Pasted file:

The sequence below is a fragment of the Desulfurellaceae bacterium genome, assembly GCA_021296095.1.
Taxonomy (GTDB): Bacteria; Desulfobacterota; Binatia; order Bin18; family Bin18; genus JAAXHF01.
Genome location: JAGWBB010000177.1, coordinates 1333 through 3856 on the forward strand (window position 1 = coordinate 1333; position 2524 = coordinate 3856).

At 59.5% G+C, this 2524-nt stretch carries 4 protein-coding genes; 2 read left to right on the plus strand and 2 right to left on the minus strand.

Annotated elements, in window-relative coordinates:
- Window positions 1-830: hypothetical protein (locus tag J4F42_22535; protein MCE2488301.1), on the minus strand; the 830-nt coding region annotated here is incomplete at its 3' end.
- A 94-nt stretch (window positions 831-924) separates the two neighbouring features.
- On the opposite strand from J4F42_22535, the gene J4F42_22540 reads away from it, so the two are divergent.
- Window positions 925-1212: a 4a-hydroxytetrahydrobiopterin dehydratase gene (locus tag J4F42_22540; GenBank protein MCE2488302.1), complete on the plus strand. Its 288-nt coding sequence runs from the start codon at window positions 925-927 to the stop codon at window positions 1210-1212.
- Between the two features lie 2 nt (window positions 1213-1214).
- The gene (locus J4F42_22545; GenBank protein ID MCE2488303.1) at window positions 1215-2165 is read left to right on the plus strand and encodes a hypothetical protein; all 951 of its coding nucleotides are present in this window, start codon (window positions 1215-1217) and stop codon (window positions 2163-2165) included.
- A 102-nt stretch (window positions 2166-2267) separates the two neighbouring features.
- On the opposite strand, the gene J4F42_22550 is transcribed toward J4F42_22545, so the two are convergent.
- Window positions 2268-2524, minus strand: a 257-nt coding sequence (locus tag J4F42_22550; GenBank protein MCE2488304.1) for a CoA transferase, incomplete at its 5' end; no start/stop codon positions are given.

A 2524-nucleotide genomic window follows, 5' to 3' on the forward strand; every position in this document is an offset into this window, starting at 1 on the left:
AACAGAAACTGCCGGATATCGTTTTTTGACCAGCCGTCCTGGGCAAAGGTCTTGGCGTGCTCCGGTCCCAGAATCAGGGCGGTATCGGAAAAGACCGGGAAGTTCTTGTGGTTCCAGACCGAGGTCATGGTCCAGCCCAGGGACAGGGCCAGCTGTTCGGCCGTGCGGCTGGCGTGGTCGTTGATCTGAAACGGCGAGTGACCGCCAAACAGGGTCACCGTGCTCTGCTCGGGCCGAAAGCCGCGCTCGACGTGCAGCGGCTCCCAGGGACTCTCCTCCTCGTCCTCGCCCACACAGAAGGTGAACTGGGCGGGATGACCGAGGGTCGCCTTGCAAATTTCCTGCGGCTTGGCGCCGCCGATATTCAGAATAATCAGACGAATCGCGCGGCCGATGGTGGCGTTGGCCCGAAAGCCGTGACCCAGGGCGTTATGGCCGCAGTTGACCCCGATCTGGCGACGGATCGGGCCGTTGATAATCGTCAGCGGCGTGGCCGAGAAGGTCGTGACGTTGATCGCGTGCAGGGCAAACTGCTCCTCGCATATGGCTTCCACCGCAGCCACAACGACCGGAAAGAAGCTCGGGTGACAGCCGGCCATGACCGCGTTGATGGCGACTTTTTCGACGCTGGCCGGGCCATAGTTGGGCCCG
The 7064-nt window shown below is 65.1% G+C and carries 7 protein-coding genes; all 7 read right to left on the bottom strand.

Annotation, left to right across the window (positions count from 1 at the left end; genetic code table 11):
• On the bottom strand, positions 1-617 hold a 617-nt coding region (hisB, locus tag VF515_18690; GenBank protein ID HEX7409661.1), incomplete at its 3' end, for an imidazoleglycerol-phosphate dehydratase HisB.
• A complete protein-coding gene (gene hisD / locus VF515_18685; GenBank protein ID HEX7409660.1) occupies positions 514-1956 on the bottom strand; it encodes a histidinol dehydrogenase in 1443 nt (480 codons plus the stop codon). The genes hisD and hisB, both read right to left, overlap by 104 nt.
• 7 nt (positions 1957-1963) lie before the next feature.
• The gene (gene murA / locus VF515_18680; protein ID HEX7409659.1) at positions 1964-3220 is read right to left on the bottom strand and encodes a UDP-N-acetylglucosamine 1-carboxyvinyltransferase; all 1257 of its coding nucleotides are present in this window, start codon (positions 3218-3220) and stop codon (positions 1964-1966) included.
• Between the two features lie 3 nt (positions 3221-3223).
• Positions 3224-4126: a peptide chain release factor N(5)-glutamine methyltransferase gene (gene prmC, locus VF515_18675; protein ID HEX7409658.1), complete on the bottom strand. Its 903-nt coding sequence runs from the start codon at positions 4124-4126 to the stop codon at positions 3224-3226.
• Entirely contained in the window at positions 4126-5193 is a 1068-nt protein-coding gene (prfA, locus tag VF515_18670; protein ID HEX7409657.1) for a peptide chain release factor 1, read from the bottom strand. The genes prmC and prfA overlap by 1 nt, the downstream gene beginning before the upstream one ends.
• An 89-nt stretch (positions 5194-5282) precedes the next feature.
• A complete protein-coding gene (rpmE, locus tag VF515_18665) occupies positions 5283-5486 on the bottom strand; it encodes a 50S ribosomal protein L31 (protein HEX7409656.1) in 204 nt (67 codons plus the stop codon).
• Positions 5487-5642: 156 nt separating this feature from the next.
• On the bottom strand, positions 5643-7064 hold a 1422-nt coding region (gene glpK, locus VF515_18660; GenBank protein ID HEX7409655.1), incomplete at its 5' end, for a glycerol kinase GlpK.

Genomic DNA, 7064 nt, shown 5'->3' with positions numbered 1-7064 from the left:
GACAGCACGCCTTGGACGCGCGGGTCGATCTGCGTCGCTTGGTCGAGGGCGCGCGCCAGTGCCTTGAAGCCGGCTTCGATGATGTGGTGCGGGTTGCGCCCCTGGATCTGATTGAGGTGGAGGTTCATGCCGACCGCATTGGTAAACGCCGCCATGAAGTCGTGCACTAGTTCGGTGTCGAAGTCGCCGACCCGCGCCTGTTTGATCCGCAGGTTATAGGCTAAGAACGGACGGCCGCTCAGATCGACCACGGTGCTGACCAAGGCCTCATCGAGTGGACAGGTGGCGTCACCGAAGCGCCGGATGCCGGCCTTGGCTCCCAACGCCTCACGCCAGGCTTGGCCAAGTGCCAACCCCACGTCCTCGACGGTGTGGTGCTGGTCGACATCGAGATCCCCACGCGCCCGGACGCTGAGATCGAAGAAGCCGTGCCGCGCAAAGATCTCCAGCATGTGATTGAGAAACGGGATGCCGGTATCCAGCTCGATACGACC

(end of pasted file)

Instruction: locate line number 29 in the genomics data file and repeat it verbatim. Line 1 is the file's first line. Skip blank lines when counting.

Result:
• On the bottom strand, positions 5643-7064 hold a 1422-nt coding region (gene glpK, locus VF515_18660; GenBank protein ID HEX7409655.1), incomplete at its 5' end, for a glycerol kinase GlpK.